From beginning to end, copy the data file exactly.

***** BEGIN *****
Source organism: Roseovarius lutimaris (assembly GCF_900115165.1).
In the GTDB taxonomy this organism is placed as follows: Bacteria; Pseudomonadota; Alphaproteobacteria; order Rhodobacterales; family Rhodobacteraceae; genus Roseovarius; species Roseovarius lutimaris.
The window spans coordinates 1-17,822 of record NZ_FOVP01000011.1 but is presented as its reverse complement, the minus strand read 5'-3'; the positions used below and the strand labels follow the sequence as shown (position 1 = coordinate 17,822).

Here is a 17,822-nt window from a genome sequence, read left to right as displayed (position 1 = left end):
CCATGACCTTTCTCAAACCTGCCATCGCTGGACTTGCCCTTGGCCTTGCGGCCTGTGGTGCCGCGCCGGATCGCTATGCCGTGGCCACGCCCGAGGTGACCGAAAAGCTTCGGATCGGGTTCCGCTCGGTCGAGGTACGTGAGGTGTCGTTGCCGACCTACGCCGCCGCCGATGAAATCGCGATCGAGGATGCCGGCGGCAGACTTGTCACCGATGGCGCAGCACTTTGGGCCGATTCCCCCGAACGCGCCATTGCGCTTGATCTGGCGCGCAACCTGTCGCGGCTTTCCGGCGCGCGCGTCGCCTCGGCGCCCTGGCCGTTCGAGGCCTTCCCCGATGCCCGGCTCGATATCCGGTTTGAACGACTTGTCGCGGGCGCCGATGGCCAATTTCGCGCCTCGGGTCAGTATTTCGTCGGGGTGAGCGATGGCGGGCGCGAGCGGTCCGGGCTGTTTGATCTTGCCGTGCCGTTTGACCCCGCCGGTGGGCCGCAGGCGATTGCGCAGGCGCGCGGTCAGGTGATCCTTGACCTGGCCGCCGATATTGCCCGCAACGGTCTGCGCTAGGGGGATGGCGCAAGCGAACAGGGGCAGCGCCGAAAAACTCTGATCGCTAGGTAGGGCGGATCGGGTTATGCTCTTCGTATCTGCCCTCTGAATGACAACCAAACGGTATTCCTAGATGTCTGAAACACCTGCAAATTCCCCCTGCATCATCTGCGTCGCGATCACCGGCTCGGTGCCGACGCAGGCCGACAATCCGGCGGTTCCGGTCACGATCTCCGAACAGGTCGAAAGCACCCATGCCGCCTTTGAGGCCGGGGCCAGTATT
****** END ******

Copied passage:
Source organism: Roseovarius lutimaris (assembly GCF_900115165.1).
In the GTDB taxonomy this organism is placed as follows: Bacteria; Pseudomonadota; Alphaproteobacteria; order Rhodobacterales; family Rhodobacteraceae; genus Roseovarius; species Roseovarius lutimaris.
The window spans coordinates 1-17,822 of record NZ_FOVP01000011.1 but is presented as its reverse complement, the minus strand read 5'-3'; the positions used below and the strand labels follow the sequence as shown (position 1 = coordinate 17,822).

Here is a 17,822-nt window from a genome sequence, read left to right as displayed (position 1 = left end):
CCATGACCTTTCTCAAACCTGCCATCGCTGGACTTGCCCTTGGCCTTGCGGCCTGTGGTGCCGCGCCGGATCGCTATGCCGTGGCCACGCCCGAGGTGACCGAAAAGCTTCGGATCGGGTTCCGCTCGGTCGAGGTACGTGAGGTGTCGTTGCCGACCTACGCCGCCGCCGATGAAATCGCGATCGAGGATGCCGGCGGCAGACTTGTCACCGATGGCGCAGCACTTTGGGCCGATTCCCCCGAACGCGCCATTGCGCTTGATCTGGCGCGCAACCTGTCGCGGCTTTCCGGCGCGCGCGTCGCCTCGGCGCCCTGGCCGTTCGAGGCCTTCCCCGATGCCCGGCTCGATATCCGGTTTGAACGACTTGTCGCGGGCGCCGATGGCCAATTTCGCGCCTCGGGTCAGTATTTCGTCGGGGTGAGCGATGGCGGGCGCGAGCGGTCCGGGCTGTTTGATCTTGCCGTGCCGTTTGACCCCGCCGGTGGGCCGCAGGCGATTGCGCAGGCGCGCGGTCAGGTGATCCTTGACCTGGCCGCCGATATTGCCCGCAACGGTCTGCGCTAGGGGGATGGCGCAAGCGAACAGGGGCAGCGCCGAAAAACTCTGATCGCTAGGTAGGGCGGATCGGGTTATGCTCTTCGTATCTGCCCTCTGAATGACAACCAAACGGTATTCCTAGATGTCTGAAACACCTGCAAATTCCCCCTGCATCATCTGCGTCGCGATCACCGGCTCGGTGCCGACGCAGGCCGACAATCCGGCGGTTCCGGTCACGATCTCCGAACAGGTCGAAAGCACCCATGCCGCCTTTGAGGCCGGGGCCAGTATT